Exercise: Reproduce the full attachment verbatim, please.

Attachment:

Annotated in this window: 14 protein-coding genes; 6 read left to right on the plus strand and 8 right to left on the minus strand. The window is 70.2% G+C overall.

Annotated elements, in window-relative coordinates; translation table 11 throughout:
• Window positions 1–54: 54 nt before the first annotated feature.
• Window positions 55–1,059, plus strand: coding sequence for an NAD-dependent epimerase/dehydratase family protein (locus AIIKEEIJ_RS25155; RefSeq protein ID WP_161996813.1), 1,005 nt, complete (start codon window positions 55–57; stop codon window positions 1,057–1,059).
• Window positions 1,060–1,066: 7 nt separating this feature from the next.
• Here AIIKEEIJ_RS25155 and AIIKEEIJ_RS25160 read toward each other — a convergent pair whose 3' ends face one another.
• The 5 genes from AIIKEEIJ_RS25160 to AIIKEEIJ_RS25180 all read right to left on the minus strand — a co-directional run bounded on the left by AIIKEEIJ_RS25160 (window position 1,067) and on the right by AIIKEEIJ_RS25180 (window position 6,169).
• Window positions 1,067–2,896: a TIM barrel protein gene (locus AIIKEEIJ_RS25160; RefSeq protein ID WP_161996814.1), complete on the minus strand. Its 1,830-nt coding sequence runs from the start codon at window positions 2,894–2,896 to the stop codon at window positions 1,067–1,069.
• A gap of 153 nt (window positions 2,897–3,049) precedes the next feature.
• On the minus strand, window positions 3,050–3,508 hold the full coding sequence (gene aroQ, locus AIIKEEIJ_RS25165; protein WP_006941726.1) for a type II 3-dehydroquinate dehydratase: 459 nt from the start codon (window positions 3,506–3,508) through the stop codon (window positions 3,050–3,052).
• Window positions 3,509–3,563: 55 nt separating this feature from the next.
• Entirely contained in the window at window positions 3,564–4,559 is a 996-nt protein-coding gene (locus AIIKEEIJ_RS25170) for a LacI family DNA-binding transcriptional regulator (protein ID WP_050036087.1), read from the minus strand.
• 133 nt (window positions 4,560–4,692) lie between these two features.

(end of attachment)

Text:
Annotated in this window: 14 protein-coding genes; 6 read left to right on the plus strand and 8 right to left on the minus strand. The window is 70.2% G+C overall.

Annotated elements, in window-relative coordinates; translation table 11 throughout:
• Window positions 1–54: 54 nt before the first annotated feature.
• Window positions 55–1,059, plus strand: coding sequence for an NAD-dependent epimerase/dehydratase family protein (locus AIIKEEIJ_RS25155; RefSeq protein ID WP_161996813.1), 1,005 nt, complete (start codon window positions 55–57; stop codon window positions 1,057–1,059).
• Window positions 1,060–1,066: 7 nt separating this feature from the next.
• Here AIIKEEIJ_RS25155 and AIIKEEIJ_RS25160 read toward each other — a convergent pair whose 3' ends face one another.
• The 5 genes from AIIKEEIJ_RS25160 to AIIKEEIJ_RS25180 all read right to left on the minus strand — a co-directional run bounded on the left by AIIKEEIJ_RS25160 (window position 1,067) and on the right by AIIKEEIJ_RS25180 (window position 6,169).
• Window positions 1,067–2,896: a TIM barrel protein gene (locus AIIKEEIJ_RS25160; RefSeq protein ID WP_161996814.1), complete on the minus strand. Its 1,830-nt coding sequence runs from the start codon at window positions 2,894–2,896 to the stop codon at window positions 1,067–1,069.
• A gap of 153 nt (window positions 2,897–3,049) precedes the next feature.
• On the minus strand, window positions 3,050–3,508 hold the full coding sequence (gene aroQ, locus AIIKEEIJ_RS25165; protein WP_006941726.1) for a type II 3-dehydroquinate dehydratase: 459 nt from the start codon (window positions 3,506–3,508) through the stop codon (window positions 3,050–3,052).
• Window positions 3,509–3,563: 55 nt separating this feature from the next.
• Entirely contained in the window at window positions 3,564–4,559 is a 996-nt protein-coding gene (locus AIIKEEIJ_RS25170) for a LacI family DNA-binding transcriptional regulator (protein ID WP_050036087.1), read from the minus strand.
• 133 nt (window positions 4,560–4,692) lie between these two features.